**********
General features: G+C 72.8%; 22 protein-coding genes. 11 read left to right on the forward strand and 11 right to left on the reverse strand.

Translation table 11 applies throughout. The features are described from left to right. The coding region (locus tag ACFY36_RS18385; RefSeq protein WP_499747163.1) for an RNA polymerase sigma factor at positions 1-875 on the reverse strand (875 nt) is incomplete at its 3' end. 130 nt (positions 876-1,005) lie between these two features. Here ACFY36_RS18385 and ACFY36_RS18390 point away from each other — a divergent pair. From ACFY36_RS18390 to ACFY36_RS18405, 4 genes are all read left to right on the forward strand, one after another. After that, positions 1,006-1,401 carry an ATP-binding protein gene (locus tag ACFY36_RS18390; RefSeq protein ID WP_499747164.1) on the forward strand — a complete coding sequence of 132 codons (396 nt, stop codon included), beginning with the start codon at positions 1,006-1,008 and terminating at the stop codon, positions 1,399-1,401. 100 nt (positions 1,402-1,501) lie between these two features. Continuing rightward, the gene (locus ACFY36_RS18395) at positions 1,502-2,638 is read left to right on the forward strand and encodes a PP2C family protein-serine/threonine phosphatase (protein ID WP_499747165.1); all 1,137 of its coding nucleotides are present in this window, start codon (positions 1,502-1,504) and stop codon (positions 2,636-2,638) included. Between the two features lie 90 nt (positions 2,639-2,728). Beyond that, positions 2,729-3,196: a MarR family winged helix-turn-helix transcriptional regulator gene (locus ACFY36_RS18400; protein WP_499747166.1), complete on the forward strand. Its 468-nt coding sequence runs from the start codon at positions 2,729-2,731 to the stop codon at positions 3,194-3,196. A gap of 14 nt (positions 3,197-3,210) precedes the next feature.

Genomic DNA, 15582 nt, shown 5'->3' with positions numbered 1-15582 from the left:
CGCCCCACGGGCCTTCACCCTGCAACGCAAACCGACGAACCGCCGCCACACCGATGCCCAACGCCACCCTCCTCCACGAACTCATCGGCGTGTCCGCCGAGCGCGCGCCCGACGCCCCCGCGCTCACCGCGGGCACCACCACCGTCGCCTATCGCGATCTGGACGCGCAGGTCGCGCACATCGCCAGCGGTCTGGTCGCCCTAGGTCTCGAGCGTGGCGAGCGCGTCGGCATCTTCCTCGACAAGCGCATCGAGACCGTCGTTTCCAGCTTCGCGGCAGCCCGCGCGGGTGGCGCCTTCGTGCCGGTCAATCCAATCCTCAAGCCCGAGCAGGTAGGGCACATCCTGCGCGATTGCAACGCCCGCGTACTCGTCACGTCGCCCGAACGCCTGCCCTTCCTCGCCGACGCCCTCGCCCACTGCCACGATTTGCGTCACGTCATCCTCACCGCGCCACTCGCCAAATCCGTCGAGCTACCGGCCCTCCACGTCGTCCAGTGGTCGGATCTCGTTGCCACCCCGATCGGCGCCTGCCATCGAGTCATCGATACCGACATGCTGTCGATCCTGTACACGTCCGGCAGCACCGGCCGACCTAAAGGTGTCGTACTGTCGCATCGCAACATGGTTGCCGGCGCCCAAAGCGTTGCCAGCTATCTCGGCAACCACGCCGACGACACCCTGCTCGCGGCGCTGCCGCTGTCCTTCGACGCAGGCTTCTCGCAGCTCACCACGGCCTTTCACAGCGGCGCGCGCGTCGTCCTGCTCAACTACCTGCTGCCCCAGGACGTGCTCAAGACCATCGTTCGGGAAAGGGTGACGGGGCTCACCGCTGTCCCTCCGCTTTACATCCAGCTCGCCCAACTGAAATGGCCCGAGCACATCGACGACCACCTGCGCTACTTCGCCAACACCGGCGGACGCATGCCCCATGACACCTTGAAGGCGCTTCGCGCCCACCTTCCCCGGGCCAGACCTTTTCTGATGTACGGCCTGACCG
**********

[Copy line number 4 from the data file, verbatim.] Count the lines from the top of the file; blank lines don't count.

CGCCCCACGGGCCTTCACCCTGCAACGCAAACCGACGAACCGCCGCCACACCGATGCCCAACGCCACCCTCCTCCACGAACTCATCGGCGTGTCCGCCGAGCGCGCGCCCGACGCCCCCGCGCTCACCGCGGGCACCACCACCGTCGCCTATCGCGATCTGGACGCGCAGGTCGCGCACATCGCCAGCGGTCTGGTCGCCCTAGGTCTCGAGCGTGGCGAGCGCGTCGGCATCTTCCTCGACAAGCGCATCGAGACCGTCGTTTCCAGCTTCGCGGCAGCCCGCGCGGGTGGCGCCTTCGTGCCGGTCAATCCAATCCTCAAGCCCGAGCAGGTAGGGCACATCCTGCGCGATTGCAACGCCCGCGTACTCGTCACGTCGCCCGAACGCCTGCCCTTCCTCGCCGACGCCCTCGCCCACTGCCACGATTTGCGTCACGTCATCCTCACCGCGCCACTCGCCAAATCCGTCGAGCTACCGGCCCTCCACGTCGTCCAGTGGTCGGATCTCGTTGCCACCCCGATCGGCGCCTGCCATCGAGTCATCGATACCGACATGCTGTCGATCCTGTACACGTCCGGCAGCACCGGCCGACCTAAAGGTGTCGTACTGTCGCATCGCAACATGGTTGCCGGCGCCCAAAGCGTTGCCAGCTATCTCGGCAACCACGCCGACGACACCCTGCTCGCGGCGCTGCCGCTGTCCTTCGACGCAGGCTTCTCGCAGCTCACCACGGCCTTTCACAGCGGCGCGCGCGTCGTCCTGCTCAACTACCTGCTGCCCCAGGACGTGCTCAAGACCATCGTTCGGGAAAGGGTGACGGGGCTCACCGCTGTCCCTCCGCTTTACATCCAGCTCGCCCAACTGAAATGGCCCGAGCACATCGACGACCACCTGCGCTACTTCGCCAACACCGGCGGACGCATGCCCCATGACACCTTGAAGGCGCTTCGCGCCCACCTTCCCCGGGCCAGACCTTTTCTGATGTACGGCCTGACCG